[CON] Deterrent effect not proven
*Should we enforce capital punishment?
A surge of brutal murders and rapes has reignited the debate on capital punishment. To rein in monstrous crimes, calls are growing for the reinstatement of the death penalty, while others still think it violates the most basic human right. Minister of Justice Kwon Jae-jin said the government will open a serious discussion of the issue.
Child rapes and horrid murders are on the rise. The government and its experts are coming up with various ideas to stave off or curb horrendous crimes. They range from increased social protections for children of poor or broken families, as well as mentally or physically challenged kids, to reinforcing law enforcement with security cameras, police checks, and extending the scope of information kept on sex offenders as well as legal revisions to make rape reporting easier.
But those measures are hardly new. What is most eye-catching is a rising call for the reinstatement of the death penalty: executing criminals. The government is fiddling with the unofficial moratorium on executions, which have not taken place since 1997.
This is not the first time the issue has arisen. The idea of reinstating the maximum criminal retribution has been revisited every time grisly crimes became news.
The debate resurfaced following a series of random acts of brutality and crimes against women and children. Minister of Justice Kwon Jae-jin said the government remains cautious about reinstating executions but may need to deeply reconsider the idea in order to fight horrible crimes.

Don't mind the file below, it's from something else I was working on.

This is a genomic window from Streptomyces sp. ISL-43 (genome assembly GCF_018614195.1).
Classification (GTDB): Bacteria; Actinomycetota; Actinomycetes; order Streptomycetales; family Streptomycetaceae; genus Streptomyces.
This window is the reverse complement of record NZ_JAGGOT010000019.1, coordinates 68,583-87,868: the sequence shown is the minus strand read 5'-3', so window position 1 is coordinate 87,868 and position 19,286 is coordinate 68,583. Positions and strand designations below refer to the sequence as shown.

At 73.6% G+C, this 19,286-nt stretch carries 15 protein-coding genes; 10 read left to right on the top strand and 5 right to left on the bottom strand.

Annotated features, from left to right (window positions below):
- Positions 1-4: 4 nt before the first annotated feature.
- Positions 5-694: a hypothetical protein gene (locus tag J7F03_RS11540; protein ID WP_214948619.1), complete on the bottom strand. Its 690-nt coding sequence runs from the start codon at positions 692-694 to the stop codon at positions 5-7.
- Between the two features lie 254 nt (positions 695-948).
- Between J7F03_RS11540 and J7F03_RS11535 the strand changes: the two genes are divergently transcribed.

The state has no right to take the life of an individual. By executing a criminal, his or her victim gains nothing. Also, there is always the chance of wrongful sentencing and execution. The lives of innocent people can be taken away due to wrongful convictions.
Moreover, we have the unfortunate precedent of wrongful convictions and executions, or judiciary murder, during our military regimes, which used them to remove political opponents.
The government is wrong to reconsider reinstating the death penalty without a full review and apology for past mistakes. The Ministry of Justice in 2006 pledged that it would consider formally abolishing capital punishment and turn the maximum penalty to life imprisonment.
According to Amnesty International, 97 countries legally ban capital punishment, and 35, including Korea, are abolitionist in practice. A total of 175 member countries of the United Nations, or 91 percent, abolished or do not practice capital punishment.
In 2007, the European Union denied Korea’s request for diplomatic treaties of mutual legal assistance and extradition citing the human rights violation of maintaining the death penalty.
The Ministry of Justice finally gained approval and treaty membership after pledging that it won’t practice executions. We would lose face if we break our international oath. Murders and rapists don’t commit crimes because they know they won’t be executed.
A public outcry against monstrous offenses and anger against the criminals are understandable. But there is no proof that executions can prevent horrid crimes.
Various experts have been unable to discover a correlation between executions and decreases or increases in serious crimes through empirical studies. Our society was aghast at the recent series of horrible crimes.
But losing our head and demanding immediate reinstatement of executions won’t help in any way to prevent serious crimes. Without any proven efficacy of the death penalty in deterring crime, there is no reason to return to the contentious practice.
We should instead use the momentum of our concern to demonstrate maturity and revisit the legal grounds to officially abolish the death penalty.
Translation by the Korea JoongAng Daily staff.
*The author is a law professor of Gangneung-Wonju National University.
By Oh Kyung-shik